Antebellum Louisiana ca. 1840 Goes Locavore in Chicago

Grit Pound Cake with Grape Sorbet, Salted Sorghum Bohemian Cream, and Brandied Peaches

A Louisiana Plantation Supper, ca. 1840

  • Amuse of Venison Daube Glace, Fried Corn Pone and Beet Marmalade

  • Corn Soup with Whitefish Panna Cotta, Roasted Pimientos, Peppered Bacon, and Summer Savory

  • Salad of Young Lettuces, Pears, Preserved Blackberries, Cornbread Croutons, and Fried Sage

  • House Chaurice with Cider, Cabbage, and Apples, Butterball Potato Dumplings

  • Grit Pound Cake with Brandied Peaches, Concord Grape Sorbet, and Salted Sorghum Bohemian Cream

45 per person, optional beverage pairings available for 25 dollars

First off, here are the farms: Three Sisters Garden: white cornmeal and white field corn we use to make hominy * Hawk’s Hill Elk Ranch: venison for the daube glace * New Century Farm: certified organic eggs * Kilgus Farmstead: skim milk (used to make buttermilk) and cream * Green Acres: Pimientos * Mick Klug Farm: concord grapes * Paul Friday: blackberries and peaches * Genesis Growers: beets, lettuce, cabbage, and sweet corn * Seedling: bacon smoking wood, pears, apples, and apple cider * Nichols Farm: butterball potatoes * Gunthorp Farm: pork for the chaurice and bacon * Smits Farm: savory and sage * Burton’s Maplewood Farm: sorghum.

The obvious question is why do we prepare a Louisiana Plantation Supper when this is the Locavore Challenge? Honestly, I selected this menu because it would allow me to answer that question! It’s a perfect metaphor for our cooking at Big Jones. Simply put, we cook in much the same way as they did on plantations back in Antebellum Louisiana, but for different reasons.

Back then, cooking was necessarily seasonal, and most food was grown and processed at home or very nearby, as it is at Big Jones. That’s not to say we won’t trade in certain staples or luxury items such as olive oil or wine, but we try to do as much locally and in-house as we can. The old plantation kitchens did it because they had to. We do it because we want to. We think food grown nearby is more honest, you know the grower and can be certain of the food’s integrity, a huge issue in our food system where industrial agriculture results in constant recalls of foods that sicken or worse. We want to serve foods that nourish and satisfy.

Louisiana Plantation cooking serves as the inspiration when looking for flavor combinations, recipes for individual components, and the spirit of the kitchen. True, I do take liberties with the techniques and ingredients, such as making a panna cotta with the whitefish to serve with the corn soup, where the shrimp in the original recipe would have been poached and added whole. I also use a pure corn puree rather than a roux-based soup in order to lighten the recipe and make it gluten-free in addition. I do this to update the cuisine to more current tastes while I think the end result is every bit as satisfying and true to the spirit of the Antebellum Louisiana plantation kitchen. It’s an evolution, something cooking is always doing. And alas, we don’t grow muscadines this far north, so I’ve substituted the widely available and super delicious concord grape.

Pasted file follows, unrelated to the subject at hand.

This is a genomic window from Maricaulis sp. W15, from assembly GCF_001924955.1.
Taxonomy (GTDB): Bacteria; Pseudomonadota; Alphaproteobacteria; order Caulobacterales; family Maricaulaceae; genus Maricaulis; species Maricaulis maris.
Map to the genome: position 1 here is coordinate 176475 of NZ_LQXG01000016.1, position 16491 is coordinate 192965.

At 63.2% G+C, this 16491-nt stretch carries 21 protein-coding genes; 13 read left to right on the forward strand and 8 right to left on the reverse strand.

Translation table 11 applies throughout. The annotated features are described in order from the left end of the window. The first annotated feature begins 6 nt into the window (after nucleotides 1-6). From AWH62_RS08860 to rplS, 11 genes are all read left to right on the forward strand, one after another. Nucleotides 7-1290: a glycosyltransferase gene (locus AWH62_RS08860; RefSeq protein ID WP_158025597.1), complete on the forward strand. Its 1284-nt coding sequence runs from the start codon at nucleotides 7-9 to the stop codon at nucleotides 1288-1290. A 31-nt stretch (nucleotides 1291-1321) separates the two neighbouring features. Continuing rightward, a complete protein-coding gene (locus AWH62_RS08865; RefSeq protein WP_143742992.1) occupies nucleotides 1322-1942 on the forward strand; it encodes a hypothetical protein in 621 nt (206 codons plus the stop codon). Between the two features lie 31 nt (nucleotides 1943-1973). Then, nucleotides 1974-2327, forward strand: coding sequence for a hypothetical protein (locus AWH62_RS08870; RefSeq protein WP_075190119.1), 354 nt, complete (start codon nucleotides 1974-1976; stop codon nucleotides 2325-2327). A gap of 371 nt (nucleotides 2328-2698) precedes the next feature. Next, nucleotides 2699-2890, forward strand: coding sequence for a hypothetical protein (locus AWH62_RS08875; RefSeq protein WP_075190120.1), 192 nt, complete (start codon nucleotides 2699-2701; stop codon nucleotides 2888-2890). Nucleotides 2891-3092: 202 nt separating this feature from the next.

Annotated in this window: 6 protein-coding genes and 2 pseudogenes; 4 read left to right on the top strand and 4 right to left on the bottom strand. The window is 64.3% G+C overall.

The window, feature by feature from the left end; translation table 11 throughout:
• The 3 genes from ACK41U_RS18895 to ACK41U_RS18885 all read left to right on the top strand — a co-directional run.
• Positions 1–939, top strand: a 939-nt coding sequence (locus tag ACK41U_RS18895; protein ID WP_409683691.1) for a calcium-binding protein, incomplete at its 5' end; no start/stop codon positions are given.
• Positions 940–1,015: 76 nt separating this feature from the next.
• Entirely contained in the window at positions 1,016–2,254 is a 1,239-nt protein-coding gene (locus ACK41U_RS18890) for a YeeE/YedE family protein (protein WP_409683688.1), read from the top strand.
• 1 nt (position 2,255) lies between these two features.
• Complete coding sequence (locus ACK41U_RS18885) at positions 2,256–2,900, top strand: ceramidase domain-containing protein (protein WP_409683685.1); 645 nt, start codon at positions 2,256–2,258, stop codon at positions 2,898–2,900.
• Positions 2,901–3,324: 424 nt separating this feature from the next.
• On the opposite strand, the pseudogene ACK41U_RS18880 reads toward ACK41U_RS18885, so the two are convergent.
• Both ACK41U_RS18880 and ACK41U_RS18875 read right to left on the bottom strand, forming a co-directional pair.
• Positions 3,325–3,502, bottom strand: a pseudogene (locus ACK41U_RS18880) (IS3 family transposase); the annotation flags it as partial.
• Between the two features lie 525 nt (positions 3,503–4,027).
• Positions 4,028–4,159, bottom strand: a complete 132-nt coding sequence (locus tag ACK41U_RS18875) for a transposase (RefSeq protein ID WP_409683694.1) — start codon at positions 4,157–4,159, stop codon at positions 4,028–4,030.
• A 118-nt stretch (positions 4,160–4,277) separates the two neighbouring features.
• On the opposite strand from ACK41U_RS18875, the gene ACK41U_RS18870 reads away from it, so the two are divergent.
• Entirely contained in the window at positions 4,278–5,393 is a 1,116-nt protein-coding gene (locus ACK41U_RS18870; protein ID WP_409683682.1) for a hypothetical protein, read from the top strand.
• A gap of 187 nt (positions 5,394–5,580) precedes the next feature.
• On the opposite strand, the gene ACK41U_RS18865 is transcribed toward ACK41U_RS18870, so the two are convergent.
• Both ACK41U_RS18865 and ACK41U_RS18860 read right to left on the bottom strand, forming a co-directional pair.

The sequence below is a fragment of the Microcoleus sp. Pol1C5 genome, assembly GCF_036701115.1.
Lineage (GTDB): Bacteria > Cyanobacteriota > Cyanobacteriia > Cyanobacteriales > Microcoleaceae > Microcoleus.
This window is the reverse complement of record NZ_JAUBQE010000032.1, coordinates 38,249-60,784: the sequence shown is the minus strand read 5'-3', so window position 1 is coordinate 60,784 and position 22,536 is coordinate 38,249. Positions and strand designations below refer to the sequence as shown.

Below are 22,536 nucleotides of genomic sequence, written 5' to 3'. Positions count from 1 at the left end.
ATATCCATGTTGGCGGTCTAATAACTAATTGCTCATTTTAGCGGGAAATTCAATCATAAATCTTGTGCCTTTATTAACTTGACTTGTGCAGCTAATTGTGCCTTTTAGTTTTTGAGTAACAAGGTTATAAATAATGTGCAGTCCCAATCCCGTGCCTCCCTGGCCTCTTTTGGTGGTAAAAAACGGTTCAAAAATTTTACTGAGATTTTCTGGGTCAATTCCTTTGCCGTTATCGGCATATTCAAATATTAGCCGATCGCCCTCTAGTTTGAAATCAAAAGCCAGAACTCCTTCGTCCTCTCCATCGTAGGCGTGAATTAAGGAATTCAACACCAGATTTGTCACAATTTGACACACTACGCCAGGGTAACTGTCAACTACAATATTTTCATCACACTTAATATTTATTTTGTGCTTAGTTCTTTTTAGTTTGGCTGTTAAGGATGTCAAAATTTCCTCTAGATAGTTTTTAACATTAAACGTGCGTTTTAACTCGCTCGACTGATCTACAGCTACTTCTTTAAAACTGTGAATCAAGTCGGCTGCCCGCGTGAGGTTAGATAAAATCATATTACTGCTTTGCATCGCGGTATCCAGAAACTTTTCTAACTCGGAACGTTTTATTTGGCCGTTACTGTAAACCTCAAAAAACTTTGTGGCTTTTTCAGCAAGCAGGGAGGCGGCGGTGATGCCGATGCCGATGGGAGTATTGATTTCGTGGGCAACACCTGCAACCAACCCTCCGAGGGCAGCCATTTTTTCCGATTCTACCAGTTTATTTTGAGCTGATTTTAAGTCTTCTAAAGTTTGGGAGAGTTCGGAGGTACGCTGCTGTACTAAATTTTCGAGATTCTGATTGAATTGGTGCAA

I also hope that this menu appeals to you by illustrating the universality of cooking, especially with the ingredients and tools we have available today – you can create so many cuisines here in Chicago using local ingredients. To me, this isn’t really about “food miles” or saving the planet, there are more important things we can be doing to reduce carbon emissions. It’s about heart and soul, feeling the connection to the earth that every generation of humanity has throughout history. Today, we can invite the world into our home through plants and the power of food to help us understand one another is profound. But, for that connection to be made, it must be real food as it always used to be.

Your body knows good nutrition and satisfying food when you smell and taste it. You’re wired to want real food that is grown or gathered for taste and nutritional value. It’s not about gigantic LLC’s or publicly traded companies, their profits, marketing, or even public policy. It’s about people – the farmer you know and trust, your favorite baker, your neighbor with the prolific herb garden or cousin with too many tomatoes.

There was a lot wrong with the old plantation economies and the way they devalued people in search of wealth for their families. Still, the food traditions and cooking they left in their wake are a wealth upon which we can all draw inspiration as we search for ways to cook locally, use every part of the animal, and eat well. The greatest irony in this is that the knowledge and culture of these plantation kitchens was seeded, sprouted, and grew upon the traditions and intellects of the slaves and indentured servants who ran the fields, gardens, and kitchens.

So, the greatest living legacy of the plantations is in their larders and receipts, and the debt we owe is to the lowly cooks and gardeners. How far we have come, and how far we have to go. Farmers and people who can cook (not just chefs) are gaining deserved respect amidst the Locavore movement. That’s progress. Sadly, nearly all of our food calories in this country are still industrially-produced, low-nutrient/high calorie concoctions of industry. Here’s to doing our part, and hoping that in the future, more and more food is grown, produced, and cooked by people in local communities where people know each other, work together, and stick together.

Whether you care about any of the underlying philosophy, I hope you can join us, because the food will be delicious, and you can look forward to a new tasting menu every week which will offer a different taste of the South, always with our gracious hospitality and artisan beverage program. Bon Appetit!